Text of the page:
New Hampshire – Aug 2016

When you are retired every day is Saturday, and this is no exception. I am sitting in our camper up in the White Mountains enjoying a thunderous and continuous rain over a cup of coffee, staring at my new found friend. Unlike our tenting neighbors, we are dry.


And unlike our trip to Vermont, where we explored many parts of the state, our trip this time to New Hampshire was limited in time and place, but had a most awesome time here in the White Mountains. If Vermont was “farms and charm”, then New Hampshire is “roots and rocks”. They don’t call it the granite state for nothing.

“So Brad”, you say, “if you were only here so long and only visited a few places why is this post so long?” Well, children, that is what I do – spew about inconsequential things. Pour yourself a cup of coffee and read on.

We started our trip staying at friends in Hampton, NH, where we had a most wonderful weekend, camped like Cousin Eddie in front of their house and visited with friends and family. Thank you again Helen and Ken for being great friends and hosts!!!

Ken, Helen, me, Karen and Carleen
Pool babes with tats



Karen with her aunt and uncle

From Hampton we traveled up into the White Mountains where we planted ourselves in a small campground called Russell Pond in the White Mountain National Forest, about 20 miles south of Franconia Notch in Woodstock but close to Lincoln, the western end of the Kancamagus Highway.



For those of you not familiar with the Kancamagus Highway, it is 32 miles of beautiful, running through the White Mountains from Lincoln to Conway and for much of the way following either the Swift River or the east branch of the Pemigewasset River, depending on which side of the pass you are on. In the fall, this road is nuts with “leaf peepers” coming to see the fall foliage, fishermen and hikers. In the summer it is a haven for young families to cool down in the river. In the wintertime it is “base camp” for skiers to places like Waterville Valley, Loon Mountain, and Cannon Mountain.

The Russell Pond campground is situated about 20 miles south of Franconia Notch at about 2,000 feet elevation in a beautiful natural surrounding on Russell Pond. At night you would hear loons calling, and in the past we have seen Bald Eagles. There are moose galore if you believe the signs about the cautions to slow for moose (duh), but we did not see any. And there were plenty of warnings about proper food management due to active bear activity. Again, you couldn’t prove it by us.


Living in the south, you can’t imagine how pure and clear the ponds are in New England, which is really refreshing. The lakes are largely natural lakes, which again are distinctly different than in the south (I don’t think there are any natural lakes at all in Georgia). So obviously there was paddling around the pond, which is always beautiful.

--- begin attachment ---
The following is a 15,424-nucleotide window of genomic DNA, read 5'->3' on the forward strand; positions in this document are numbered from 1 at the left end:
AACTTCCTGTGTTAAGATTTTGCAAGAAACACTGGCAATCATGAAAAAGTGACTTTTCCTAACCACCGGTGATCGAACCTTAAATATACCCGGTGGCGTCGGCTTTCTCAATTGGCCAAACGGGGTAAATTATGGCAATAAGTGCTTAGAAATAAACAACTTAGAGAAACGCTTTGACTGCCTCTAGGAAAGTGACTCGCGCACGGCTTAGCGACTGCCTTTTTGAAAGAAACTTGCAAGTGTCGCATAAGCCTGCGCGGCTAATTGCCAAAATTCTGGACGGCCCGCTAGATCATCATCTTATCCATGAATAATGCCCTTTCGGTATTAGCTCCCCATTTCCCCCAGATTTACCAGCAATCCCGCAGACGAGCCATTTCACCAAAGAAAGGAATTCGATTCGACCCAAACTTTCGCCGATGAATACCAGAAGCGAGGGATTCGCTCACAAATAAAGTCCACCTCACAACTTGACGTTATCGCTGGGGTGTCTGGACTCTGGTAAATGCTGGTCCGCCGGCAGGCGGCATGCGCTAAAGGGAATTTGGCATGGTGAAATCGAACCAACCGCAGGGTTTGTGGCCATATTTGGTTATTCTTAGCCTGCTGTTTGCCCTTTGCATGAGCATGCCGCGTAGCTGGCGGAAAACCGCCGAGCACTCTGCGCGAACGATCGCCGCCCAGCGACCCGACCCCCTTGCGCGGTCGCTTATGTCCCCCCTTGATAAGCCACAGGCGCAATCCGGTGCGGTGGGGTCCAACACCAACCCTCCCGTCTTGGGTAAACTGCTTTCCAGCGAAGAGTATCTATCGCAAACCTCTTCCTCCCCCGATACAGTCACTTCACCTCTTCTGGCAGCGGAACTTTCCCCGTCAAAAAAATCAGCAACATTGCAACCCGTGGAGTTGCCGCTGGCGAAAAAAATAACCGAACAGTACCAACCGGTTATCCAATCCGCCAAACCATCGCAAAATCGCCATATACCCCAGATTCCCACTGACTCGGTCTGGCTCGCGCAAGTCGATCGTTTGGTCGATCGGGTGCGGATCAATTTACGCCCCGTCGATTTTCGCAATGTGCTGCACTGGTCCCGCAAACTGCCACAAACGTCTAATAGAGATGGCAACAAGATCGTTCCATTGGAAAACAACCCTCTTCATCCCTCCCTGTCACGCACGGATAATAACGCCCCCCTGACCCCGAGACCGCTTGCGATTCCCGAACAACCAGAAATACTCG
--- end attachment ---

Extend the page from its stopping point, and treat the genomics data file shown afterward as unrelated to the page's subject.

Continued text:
Russell Pond

Being as though this is a public campground, you never know who your neighbors will be. We almost always have nice people near us. On this trip, we had a father and his son camp next to us. I don’t know if you remember on SNL Will Farrell’s sketch about the state department attaché who ended up talking about his speech immodulation dysfunction?   Well, this father and son had it. They would stand next to each other and basically shout at a constant level – not in an arguing way, just “normal” conversation. Consider it “outside voice” on steroids. We moved our site; end of problem, sort of. I took a hike around the pond and could hear them from the other side, clear as a bell. C’est la vie.

The White Mountains are conducive to hiking. Karen, Dottie and I hiked a relatively flat 7.5-mile hike off the Kancamagus Highway in the Lincoln Woods area up to Franconia Falls and back. I should mention that Dottie EASILY hiked 10 miles during the same outing. This is an easy hike and beautiful, running alongside the Pemigewasset River.

Lincoln Woods
East Branch Pemigewasset River




Franconia Falls


In contrast, the next day I decided I wanted to hike the Wildcat Trail up Wildcat Mountain, starting at Pinkham Notch. I chose this hike because Wildcat has always been one of my most favorite skiing areas and so I thought it would be appropriate to hike it as well.


Part of Wildcat’s attraction for me is that it is a really beautiful mountain as you face Mount Washington and the Mount Washington Valley. The other attraction is that the weather can be so severe (Mount Washington has some of the most severe weather in the world) that it keeps the less hardy skiers away. And the weather changes quickly and severely; any weather forecast on Mt. Washington has a shelf life of about 5 minutes.

AT trail marker